Looking forward to what others experience has been.
 

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I have a great stand of HV. I don't see the deer eating it. I'm also don't seem to be getting the soil benefits that others are talking of. I've had similar results with over seeding brassicas.
I have also heard that the deer will browse vetch....but it is hard to believe that it would be preferred over perennial clovers. If they browse mine that will be fine but I am including it in my cover crop primarily for its diversity and N fixing attributes.
 
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I have volunteer vetch growing around the property. It’s typically waist high unless it has something to climb. It definitely has a closed canopy which will naturally limit completion. I have yet to see signs of browse. Another legume that grows everywhere around these parts is trefoil. Deer do browse it but I’ve only noticed that happening with snow cover. It’s very drought tolerant even to the point of growing on the shoulders of the roads where farmers transported it more than a half century ago. It’s pretty well glyphosate resistant. I’ve never tried a wick applicator on it with a high concentration mix.
 
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Discussion Starter · #6 ·
...it is hard to believe that it would be preferred over perennial clovers...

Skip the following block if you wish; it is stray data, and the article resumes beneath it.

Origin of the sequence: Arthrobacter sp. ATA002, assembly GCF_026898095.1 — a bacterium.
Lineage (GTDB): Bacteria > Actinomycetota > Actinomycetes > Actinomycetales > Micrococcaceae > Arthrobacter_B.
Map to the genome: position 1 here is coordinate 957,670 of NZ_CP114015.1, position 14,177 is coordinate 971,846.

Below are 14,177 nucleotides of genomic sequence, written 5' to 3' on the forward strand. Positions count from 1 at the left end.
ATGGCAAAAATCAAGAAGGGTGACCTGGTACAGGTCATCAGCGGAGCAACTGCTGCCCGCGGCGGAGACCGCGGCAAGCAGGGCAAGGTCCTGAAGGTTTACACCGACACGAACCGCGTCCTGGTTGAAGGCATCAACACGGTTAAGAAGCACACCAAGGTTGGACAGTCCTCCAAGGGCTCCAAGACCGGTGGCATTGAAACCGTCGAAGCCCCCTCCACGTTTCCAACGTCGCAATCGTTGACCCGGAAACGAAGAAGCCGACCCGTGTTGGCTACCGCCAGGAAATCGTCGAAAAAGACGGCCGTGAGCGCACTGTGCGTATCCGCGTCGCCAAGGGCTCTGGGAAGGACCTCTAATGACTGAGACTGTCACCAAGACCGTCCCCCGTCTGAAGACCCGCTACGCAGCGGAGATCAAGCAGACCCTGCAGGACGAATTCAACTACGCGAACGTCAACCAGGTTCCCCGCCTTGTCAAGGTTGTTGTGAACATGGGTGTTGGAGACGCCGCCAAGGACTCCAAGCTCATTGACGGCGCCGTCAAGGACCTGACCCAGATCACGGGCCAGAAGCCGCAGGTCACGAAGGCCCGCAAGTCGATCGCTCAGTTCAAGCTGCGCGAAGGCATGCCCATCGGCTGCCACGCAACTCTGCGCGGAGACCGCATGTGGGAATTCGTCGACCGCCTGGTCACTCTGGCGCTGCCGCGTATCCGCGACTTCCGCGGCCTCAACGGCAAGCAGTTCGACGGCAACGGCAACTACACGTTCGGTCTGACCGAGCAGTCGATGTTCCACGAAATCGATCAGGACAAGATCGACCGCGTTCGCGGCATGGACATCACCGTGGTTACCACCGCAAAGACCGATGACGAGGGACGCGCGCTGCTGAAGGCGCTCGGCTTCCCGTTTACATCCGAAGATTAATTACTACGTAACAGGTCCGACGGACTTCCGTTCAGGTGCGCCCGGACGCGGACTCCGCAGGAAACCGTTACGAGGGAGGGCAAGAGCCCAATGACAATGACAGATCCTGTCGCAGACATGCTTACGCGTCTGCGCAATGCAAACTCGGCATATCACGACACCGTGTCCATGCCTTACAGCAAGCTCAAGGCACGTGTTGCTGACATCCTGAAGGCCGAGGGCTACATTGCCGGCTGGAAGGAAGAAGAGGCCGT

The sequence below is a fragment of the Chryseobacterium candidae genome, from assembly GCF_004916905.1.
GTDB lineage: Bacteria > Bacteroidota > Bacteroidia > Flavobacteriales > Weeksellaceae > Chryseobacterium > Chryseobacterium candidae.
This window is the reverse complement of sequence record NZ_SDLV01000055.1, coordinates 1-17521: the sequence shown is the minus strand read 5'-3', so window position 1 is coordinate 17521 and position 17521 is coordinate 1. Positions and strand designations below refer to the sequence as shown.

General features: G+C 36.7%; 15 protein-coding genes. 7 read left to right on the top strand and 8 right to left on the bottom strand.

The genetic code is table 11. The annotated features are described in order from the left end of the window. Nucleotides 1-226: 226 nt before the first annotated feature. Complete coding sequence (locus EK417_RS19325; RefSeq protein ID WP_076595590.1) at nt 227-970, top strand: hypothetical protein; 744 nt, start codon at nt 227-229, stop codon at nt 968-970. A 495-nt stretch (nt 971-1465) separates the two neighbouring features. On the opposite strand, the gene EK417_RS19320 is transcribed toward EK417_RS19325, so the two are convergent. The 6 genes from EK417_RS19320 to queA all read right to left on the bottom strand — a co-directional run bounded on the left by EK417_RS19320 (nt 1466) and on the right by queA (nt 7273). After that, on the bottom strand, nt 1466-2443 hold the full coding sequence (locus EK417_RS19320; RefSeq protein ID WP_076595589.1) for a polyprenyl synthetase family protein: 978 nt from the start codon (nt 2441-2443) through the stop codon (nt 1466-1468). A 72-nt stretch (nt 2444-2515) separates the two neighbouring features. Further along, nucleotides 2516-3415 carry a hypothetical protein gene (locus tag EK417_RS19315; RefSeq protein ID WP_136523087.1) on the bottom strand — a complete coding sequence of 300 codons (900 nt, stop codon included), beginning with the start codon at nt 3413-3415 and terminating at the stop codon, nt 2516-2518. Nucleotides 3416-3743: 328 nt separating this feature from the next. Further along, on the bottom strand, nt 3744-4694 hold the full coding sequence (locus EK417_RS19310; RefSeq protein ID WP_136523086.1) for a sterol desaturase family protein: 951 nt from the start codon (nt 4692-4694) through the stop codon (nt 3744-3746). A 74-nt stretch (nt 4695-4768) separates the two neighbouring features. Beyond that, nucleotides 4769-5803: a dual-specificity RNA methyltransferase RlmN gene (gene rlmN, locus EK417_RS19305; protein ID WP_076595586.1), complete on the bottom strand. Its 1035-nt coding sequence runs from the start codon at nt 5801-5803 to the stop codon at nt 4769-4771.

Agree. Sometimes I wonder if I should just stick with my rye/clover program, which has worked so well for me. I'm trying to introduce more diversity so I can get away from synthetic fertilizer.
 

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O,
Really appreciate how much you share on this site and your constant desire to learn/innovate/improve. I have no experience with what you are doing but I wonder if your answer isn't all or nothing on the clover. Maybe a solution is cutting back #'s/acre on the clover and adding in vetch or other cover crops that can be terminated by rolling/crimping.
 

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Discussion Starter · #8 ·
O,
Really appreciate how much you share on this site and your constant desire to learn/innovate/improve. I have no experience with what you are doing but I wonder if your answer isn't all or nothing on the clover. Maybe a solution is cutting back #'s/acre on the clover and adding in vetch or other cover crops that can be terminated by rolling/crimping.